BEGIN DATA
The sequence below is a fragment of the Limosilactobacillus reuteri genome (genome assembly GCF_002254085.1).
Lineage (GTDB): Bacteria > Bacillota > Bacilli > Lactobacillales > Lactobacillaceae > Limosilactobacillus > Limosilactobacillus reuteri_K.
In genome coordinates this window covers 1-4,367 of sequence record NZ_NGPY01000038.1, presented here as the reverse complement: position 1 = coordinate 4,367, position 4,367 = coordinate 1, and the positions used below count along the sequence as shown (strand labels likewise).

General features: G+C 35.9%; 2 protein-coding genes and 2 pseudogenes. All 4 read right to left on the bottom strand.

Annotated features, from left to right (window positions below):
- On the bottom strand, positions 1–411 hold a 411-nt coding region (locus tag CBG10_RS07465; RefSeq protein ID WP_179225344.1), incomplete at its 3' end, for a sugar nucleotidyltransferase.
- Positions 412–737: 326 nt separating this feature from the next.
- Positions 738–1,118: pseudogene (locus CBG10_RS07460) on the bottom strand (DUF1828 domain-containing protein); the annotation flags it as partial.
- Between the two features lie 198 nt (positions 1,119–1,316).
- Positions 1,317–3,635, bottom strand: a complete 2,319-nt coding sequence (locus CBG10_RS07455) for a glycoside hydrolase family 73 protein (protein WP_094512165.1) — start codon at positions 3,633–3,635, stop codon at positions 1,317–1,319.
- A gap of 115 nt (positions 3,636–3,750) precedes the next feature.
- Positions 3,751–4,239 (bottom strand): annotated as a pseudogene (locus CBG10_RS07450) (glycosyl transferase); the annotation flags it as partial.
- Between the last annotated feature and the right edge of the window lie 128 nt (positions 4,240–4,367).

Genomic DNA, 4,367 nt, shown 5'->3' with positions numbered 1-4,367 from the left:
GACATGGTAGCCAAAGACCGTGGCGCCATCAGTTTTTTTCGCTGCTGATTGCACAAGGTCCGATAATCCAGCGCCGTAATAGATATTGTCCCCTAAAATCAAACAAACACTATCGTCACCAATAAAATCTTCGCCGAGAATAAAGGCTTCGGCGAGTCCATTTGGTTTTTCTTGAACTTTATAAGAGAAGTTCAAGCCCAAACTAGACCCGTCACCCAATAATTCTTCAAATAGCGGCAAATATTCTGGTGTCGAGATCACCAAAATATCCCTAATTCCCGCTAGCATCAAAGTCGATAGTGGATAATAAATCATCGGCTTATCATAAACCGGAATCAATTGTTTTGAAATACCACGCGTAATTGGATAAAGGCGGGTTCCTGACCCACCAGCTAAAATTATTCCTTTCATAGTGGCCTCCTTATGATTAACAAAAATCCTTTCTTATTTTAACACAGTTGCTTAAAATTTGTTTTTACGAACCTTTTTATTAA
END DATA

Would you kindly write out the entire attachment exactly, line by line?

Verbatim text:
The sequence below is a fragment of the Limosilactobacillus reuteri genome (genome assembly GCF_002254085.1).
Lineage (GTDB): Bacteria > Bacillota > Bacilli > Lactobacillales > Lactobacillaceae > Limosilactobacillus > Limosilactobacillus reuteri_K.
In genome coordinates this window covers 1-4,367 of sequence record NZ_NGPY01000038.1, presented here as the reverse complement: position 1 = coordinate 4,367, position 4,367 = coordinate 1, and the positions used below count along the sequence as shown (strand labels likewise).

General features: G+C 35.9%; 2 protein-coding genes and 2 pseudogenes. All 4 read right to left on the bottom strand.

Annotated features, from left to right (window positions below):
- On the bottom strand, positions 1–411 hold a 411-nt coding region (locus tag CBG10_RS07465; RefSeq protein ID WP_179225344.1), incomplete at its 3' end, for a sugar nucleotidyltransferase.
- Positions 412–737: 326 nt separating this feature from the next.
- Positions 738–1,118: pseudogene (locus CBG10_RS07460) on the bottom strand (DUF1828 domain-containing protein); the annotation flags it as partial.
- Between the two features lie 198 nt (positions 1,119–1,316).
- Positions 1,317–3,635, bottom strand: a complete 2,319-nt coding sequence (locus CBG10_RS07455) for a glycoside hydrolase family 73 protein (protein WP_094512165.1) — start codon at positions 3,633–3,635, stop codon at positions 1,317–1,319.
- A gap of 115 nt (positions 3,636–3,750) precedes the next feature.
- Positions 3,751–4,239 (bottom strand): annotated as a pseudogene (locus CBG10_RS07450) (glycosyl transferase); the annotation flags it as partial.
- Between the last annotated feature and the right edge of the window lie 128 nt (positions 4,240–4,367).

Genomic DNA, 4,367 nt, shown 5'->3' with positions numbered 1-4,367 from the left:
GACATGGTAGCCAAAGACCGTGGCGCCATCAGTTTTTTTCGCTGCTGATTGCACAAGGTCCGATAATCCAGCGCCGTAATAGATATTGTCCCCTAAAATCAAACAAACACTATCGTCACCAATAAAATCTTCGCCGAGAATAAAGGCTTCGGCGAGTCCATTTGGTTTTTCTTGAACTTTATAAGAGAAGTTCAAGCCCAAACTAGACCCGTCACCCAATAATTCTTCAAATAGCGGCAAATATTCTGGTGTCGAGATCACCAAAATATCCCTAATTCCCGCTAGCATCAAAGTCGATAGTGGATAATAAATCATCGGCTTATCATAAACCGGAATCAATTGTTTTGAAATACCACGCGTAATTGGATAAAGGCGGGTTCCTGACCCACCAGCTAAAATTATTCCTTTCATAGTGGCCTCCTTATGATTAACAAAAATCCTTTCTTATTTTAACACAGTTGCTTAAAATTTGTTTTTACGAACCTTTTTATTAA